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Crisis Negotiation: How to Talk to Someone You’re Worried About

11 Oct 2016 — 4 min read

By Jeff Thompson, Ph.D.


I’m a Superhero for Suicide Prevention!

Suicide is preventable, and one of the best ways to help someone experiencing suicidal thoughts is to engage them in conversation. In my work as a crisis negotiator in law enforcement, I have been reminded time and time again that communication skills are crucial to helping someone in need.

Law enforcement crisis communication experts use a set of skills known as active listening to demonstrate empathy, build rapport, and encourage someone to get more help if needed. The good news is you don't have to be an expert crisis negotiator to use active listening to help someone.

Feelings associated with a suicidal crisis include hopelessness, helplessness, isolation, and the sense that there are no other options. You can use active listening skills -- along with some compassion -- to let the person know that there is hope; they are not alone; and that they do have options.

PRIME SOS is an often-used acronym to help you in recalling the specific micro skills associated with active listening: paraphrase; reflect/mirror; “I” messages; minimal encouragers; emotional labeling; summarize; open-ended questions; and silence:

Paraphrasing: This includes repeating what the person said in a much shorter format, in your own words, while also making sure not to minimize what the person has experienced.

Reflecting/Mirroring: When the person is finished speaking, reflecting and mirroring involves repeating the last few words the person said. If the person concluded by saying, “…nothing has worked,” you would say, “Nothing has worked?” This helps confirm with the speaker that you are listening and understand what is being said.

“I” Messages: Using “I” messages helps demonstrate how you feel based on what the person has said or done. For example, you could say, “I feel worried when you say life is pointless because I am not sure what you are going to do.” This provides a “timeout” or reality check to the other person, letting them know you are concerned. Make sure to be aware of your tone, so as to not to do this in a way that sounds aggressive or creates an argument.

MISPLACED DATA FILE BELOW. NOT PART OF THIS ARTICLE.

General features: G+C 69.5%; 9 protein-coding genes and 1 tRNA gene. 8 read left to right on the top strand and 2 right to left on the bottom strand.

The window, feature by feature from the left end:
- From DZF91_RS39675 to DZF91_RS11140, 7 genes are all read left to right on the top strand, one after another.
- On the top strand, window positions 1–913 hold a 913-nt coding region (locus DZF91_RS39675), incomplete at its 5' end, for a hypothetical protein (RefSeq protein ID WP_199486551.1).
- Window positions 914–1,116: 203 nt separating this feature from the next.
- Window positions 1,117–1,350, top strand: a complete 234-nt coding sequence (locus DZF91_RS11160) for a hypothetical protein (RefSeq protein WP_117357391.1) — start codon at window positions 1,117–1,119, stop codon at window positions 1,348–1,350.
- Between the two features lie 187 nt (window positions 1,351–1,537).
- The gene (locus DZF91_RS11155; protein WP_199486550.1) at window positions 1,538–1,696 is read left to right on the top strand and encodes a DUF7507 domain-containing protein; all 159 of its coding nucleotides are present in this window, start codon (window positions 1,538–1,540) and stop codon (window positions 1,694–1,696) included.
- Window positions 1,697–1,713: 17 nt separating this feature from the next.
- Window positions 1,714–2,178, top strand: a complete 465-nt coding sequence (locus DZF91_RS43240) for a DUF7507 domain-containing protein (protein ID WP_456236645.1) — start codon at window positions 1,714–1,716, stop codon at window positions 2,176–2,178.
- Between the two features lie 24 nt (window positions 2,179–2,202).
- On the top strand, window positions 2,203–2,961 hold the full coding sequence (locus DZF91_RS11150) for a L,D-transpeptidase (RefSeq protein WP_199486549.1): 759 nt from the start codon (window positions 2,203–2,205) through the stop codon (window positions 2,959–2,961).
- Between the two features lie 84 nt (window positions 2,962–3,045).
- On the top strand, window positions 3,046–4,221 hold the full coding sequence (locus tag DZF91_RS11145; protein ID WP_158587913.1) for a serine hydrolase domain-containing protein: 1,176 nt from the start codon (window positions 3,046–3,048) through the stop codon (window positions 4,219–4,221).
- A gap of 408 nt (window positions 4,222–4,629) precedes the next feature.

Minimal Encouragers: Further establish the building of rapport by using simple verbal cues like, “Mmm,” “Okay,” and “I see,” as well as nonverbal gestures like head nodding, to subtly invite the person to continue speaking. This also shows that you are paying attention.

Emotion Labeling: It is important to acknowledge the emotions of the person speaking. Identifying the person’s emotions validates what they are feeling, instead of minimizing it. During a suicidal crisis, people act with their emotions rather than operating from a more rational perspective. By labeling and acknowledging their emotions, you can help restore the balance.

Examples: “You sound hurt;” You seem sad.

Note that in the examples above, you are demonstrating that you understand what the person is feeling, rather than simply saying, “I understand.”

Summarize: Summarizing is an extended version of paraphrasing in which you wrap up everything the person has said, being sure to include the elements important to the person as well as acknowledging their emotions. Summarizing validates for the person that they have been heard and understood. This is critical to do, because it can help bring a sense of relief to the person, and reduce the possibility of their taking actions solely dictated by their emotions.

Open-ended Questions: Asking open-ended questions encourages the person to speak longer. This can help diffuse the tension, as well as provide you with valuable information and insight into their perspective.

Silence/Effective Pauses: Expert hostage and crisis negotiators listen much more than they speak. Part of this sort of expert listening includes utilizing silence, and pausing before taking your turn to speak. Silence allows the other person to continue speaking. Pausing prior to speaking helps calm the situation.

Using these different micro skills together increases their effectiveness. For example, try using an emotional label, and then follow it up with an open-ended question. (“You seem sad. What’s happening?”)

Keep in mind that by using these skills, you are not solving the person’s problems. Rather, you are showing them through your words and actions that you care and are there to listen.

Time is considered a crisis negotiator’s greatest ally. Active listening not only demonstrates empathy and builds rapport, it also slows the situation down, rather than trying to rush towards a resolution and solve the person’s problems. It can also help to remind you that you do not have the burden of being a problem-solver. Instead, you are there to listen and help the person explore options other than taking their own life.

Remember, you don’t have to be an expert to help someone. Just being there for them and letting them know you care can provide the support they are looking for. Using active listening skills can help you provide that support in a smart, calm way.

Negotiator vest

Jeff Thompson, Ph.D., is a NYPD detective, trainer and researcher. His law enforcement work includes designing and teaching crisis communication as well as being a crisis/hostage negotiator. He has taught crisis communication to a variety of audiences including law enforcement, governmental agencies, physicians, judges, and the general public. He has his doctorate in conflict resolution and his MS in Negotiation. Follow him on Twitter at @JeffTPhD. He can be reached at

This article is adapted from Active Listening: Using “PRIME SOS” To Recall The Critical Skills of Crisis & Hostage Negotiators. This article does not represent the opinion of any organization Dr. Thompson is employed by or a member of.

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